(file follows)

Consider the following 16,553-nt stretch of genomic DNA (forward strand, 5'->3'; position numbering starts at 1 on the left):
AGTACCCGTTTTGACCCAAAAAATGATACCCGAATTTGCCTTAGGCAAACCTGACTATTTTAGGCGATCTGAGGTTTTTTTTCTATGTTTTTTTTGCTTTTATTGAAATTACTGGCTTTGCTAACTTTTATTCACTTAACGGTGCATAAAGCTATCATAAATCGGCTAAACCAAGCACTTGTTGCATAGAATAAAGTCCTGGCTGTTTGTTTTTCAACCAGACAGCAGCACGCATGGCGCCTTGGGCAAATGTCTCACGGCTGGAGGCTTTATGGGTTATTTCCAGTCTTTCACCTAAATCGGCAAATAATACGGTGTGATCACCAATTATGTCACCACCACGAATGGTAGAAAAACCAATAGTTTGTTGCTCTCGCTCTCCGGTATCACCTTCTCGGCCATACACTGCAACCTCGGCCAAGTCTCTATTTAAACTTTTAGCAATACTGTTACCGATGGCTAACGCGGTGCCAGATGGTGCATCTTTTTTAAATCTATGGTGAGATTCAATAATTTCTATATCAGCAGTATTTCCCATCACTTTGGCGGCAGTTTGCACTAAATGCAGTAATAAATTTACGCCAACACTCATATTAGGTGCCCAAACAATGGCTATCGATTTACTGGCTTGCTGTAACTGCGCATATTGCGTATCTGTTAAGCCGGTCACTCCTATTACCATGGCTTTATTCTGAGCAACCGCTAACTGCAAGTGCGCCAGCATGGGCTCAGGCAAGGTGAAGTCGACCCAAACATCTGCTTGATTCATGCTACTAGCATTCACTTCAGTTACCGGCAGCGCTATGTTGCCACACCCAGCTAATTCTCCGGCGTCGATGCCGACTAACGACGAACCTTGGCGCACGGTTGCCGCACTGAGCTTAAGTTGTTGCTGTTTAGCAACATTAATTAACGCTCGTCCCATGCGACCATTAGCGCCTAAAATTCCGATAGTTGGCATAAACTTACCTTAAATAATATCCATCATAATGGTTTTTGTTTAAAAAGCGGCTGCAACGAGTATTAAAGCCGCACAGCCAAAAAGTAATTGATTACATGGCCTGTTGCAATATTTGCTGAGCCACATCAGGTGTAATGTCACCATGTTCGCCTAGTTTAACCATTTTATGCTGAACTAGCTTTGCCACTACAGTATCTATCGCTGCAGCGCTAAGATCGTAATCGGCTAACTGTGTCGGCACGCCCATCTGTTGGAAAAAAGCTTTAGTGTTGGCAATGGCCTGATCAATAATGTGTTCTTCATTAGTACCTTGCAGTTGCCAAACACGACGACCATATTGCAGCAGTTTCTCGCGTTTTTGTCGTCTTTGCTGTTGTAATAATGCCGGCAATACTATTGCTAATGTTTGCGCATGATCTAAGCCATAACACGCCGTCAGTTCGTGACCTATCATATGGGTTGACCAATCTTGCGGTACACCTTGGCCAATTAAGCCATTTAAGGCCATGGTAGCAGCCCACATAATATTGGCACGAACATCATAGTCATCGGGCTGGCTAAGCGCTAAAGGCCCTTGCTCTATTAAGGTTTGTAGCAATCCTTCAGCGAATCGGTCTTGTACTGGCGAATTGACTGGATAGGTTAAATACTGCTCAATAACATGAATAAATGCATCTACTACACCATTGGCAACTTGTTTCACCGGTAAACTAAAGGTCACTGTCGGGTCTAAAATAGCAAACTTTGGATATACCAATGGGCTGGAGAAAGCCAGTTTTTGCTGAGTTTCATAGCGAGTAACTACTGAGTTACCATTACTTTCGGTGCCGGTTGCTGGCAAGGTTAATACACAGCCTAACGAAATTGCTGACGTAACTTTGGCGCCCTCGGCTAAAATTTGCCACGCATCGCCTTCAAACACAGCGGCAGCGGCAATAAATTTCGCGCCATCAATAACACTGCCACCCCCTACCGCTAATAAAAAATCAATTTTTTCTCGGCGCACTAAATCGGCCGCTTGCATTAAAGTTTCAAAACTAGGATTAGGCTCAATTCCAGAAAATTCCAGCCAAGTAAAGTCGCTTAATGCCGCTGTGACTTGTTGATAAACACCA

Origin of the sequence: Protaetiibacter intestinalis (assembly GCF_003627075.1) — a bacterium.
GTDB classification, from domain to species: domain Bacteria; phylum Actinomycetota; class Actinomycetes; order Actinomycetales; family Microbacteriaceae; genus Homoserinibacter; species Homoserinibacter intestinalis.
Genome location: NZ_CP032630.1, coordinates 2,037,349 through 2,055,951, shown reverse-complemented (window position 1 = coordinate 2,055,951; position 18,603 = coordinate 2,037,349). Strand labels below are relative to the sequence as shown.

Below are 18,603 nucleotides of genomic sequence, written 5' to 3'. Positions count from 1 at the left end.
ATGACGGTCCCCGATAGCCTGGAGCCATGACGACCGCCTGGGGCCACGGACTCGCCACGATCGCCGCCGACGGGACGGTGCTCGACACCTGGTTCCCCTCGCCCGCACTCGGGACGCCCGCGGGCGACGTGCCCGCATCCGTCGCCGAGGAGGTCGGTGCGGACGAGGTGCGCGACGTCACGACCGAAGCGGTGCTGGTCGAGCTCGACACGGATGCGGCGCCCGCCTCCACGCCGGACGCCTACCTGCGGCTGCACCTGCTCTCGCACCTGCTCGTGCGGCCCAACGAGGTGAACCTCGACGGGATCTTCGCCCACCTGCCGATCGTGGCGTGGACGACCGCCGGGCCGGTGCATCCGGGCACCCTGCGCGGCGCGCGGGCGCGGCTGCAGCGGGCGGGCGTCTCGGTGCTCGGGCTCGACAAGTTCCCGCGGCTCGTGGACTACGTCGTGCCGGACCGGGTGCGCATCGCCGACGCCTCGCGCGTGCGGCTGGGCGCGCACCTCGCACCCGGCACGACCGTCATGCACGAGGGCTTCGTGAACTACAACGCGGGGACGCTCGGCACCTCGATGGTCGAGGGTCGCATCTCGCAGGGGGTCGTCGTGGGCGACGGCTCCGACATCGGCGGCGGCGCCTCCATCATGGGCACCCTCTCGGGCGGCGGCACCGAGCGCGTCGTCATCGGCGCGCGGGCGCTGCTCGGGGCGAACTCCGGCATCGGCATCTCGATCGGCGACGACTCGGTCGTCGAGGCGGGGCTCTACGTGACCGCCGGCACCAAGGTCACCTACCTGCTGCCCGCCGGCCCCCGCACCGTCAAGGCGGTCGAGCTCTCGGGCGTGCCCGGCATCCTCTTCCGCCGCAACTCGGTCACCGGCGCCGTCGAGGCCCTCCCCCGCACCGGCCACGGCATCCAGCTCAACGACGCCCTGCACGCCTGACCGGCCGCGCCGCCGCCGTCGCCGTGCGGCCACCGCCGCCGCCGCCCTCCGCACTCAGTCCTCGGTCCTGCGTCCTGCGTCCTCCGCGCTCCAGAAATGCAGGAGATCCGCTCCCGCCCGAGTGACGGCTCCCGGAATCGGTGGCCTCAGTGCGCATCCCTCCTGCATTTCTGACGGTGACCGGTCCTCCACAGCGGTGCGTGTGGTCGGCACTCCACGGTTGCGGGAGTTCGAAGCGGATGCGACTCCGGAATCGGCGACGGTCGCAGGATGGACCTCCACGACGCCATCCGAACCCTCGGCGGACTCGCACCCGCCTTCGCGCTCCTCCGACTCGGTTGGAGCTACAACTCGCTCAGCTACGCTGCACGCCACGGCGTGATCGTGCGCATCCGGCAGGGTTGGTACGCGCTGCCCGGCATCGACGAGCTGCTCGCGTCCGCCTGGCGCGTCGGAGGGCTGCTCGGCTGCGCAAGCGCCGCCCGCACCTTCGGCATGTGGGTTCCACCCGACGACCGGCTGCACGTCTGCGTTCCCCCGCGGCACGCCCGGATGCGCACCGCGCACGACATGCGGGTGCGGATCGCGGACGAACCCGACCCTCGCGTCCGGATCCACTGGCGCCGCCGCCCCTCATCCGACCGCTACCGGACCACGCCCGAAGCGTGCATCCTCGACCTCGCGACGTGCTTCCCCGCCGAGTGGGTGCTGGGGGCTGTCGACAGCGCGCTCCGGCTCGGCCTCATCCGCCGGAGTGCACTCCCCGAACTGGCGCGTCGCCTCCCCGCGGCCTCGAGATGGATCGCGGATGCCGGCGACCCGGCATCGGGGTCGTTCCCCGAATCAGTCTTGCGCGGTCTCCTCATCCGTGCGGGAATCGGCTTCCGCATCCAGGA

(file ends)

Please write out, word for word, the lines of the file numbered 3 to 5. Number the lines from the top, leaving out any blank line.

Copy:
Origin of the sequence: Protaetiibacter intestinalis (assembly GCF_003627075.1) — a bacterium.
GTDB classification, from domain to species: domain Bacteria; phylum Actinomycetota; class Actinomycetes; order Actinomycetales; family Microbacteriaceae; genus Homoserinibacter; species Homoserinibacter intestinalis.
Genome location: NZ_CP032630.1, coordinates 2,037,349 through 2,055,951, shown reverse-complemented (window position 1 = coordinate 2,055,951; position 18,603 = coordinate 2,037,349). Strand labels below are relative to the sequence as shown.